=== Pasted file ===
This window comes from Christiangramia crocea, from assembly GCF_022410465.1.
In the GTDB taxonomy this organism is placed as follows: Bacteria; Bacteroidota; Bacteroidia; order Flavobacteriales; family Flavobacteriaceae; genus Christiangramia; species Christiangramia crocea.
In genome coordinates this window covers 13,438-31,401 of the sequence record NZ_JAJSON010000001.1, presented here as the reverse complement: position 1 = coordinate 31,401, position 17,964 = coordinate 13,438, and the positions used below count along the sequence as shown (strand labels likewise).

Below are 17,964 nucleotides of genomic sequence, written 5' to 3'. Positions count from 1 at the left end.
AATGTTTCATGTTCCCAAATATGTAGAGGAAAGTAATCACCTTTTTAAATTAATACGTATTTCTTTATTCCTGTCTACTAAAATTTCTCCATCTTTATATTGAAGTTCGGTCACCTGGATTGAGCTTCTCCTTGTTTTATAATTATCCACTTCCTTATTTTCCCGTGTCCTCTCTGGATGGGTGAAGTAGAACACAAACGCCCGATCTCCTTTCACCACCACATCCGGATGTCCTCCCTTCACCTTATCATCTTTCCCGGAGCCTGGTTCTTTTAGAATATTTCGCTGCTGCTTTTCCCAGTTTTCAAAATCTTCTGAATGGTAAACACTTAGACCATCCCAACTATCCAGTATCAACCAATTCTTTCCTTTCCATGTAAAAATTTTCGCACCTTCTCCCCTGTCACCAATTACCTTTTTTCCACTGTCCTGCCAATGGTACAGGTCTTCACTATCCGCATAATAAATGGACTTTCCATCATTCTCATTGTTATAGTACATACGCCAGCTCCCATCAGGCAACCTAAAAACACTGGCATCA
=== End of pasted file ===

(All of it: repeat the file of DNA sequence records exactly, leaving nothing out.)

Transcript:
This window comes from Christiangramia crocea, from assembly GCF_022410465.1.
In the GTDB taxonomy this organism is placed as follows: Bacteria; Bacteroidota; Bacteroidia; order Flavobacteriales; family Flavobacteriaceae; genus Christiangramia; species Christiangramia crocea.
In genome coordinates this window covers 13,438-31,401 of the sequence record NZ_JAJSON010000001.1, presented here as the reverse complement: position 1 = coordinate 31,401, position 17,964 = coordinate 13,438, and the positions used below count along the sequence as shown (strand labels likewise).

Below are 17,964 nucleotides of genomic sequence, written 5' to 3'. Positions count from 1 at the left end.
AATGTTTCATGTTCCCAAATATGTAGAGGAAAGTAATCACCTTTTTAAATTAATACGTATTTCTTTATTCCTGTCTACTAAAATTTCTCCATCTTTATATTGAAGTTCGGTCACCTGGATTGAGCTTCTCCTTGTTTTATAATTATCCACTTCCTTATTTTCCCGTGTCCTCTCTGGATGGGTGAAGTAGAACACAAACGCCCGATCTCCTTTCACCACCACATCCGGATGTCCTCCCTTCACCTTATCATCTTTCCCGGAGCCTGGTTCTTTTAGAATATTTCGCTGCTGCTTTTCCCAGTTTTCAAAATCTTCTGAATGGTAAACACTTAGACCATCCCAACTATCCAGTATCAACCAATTCTTTCCTTTCCATGTAAAAATTTTCGCACCTTCTCCCCTGTCACCAATTACCTTTTTTCCACTGTCCTGCCAATGGTACAGGTCTTCACTATCCGCATAATAAATGGACTTTCCATCATTCTCATTGTTATAGTACATACGCCAGCTCCCATCAGGCAACCTAAAAACACTGGCATCA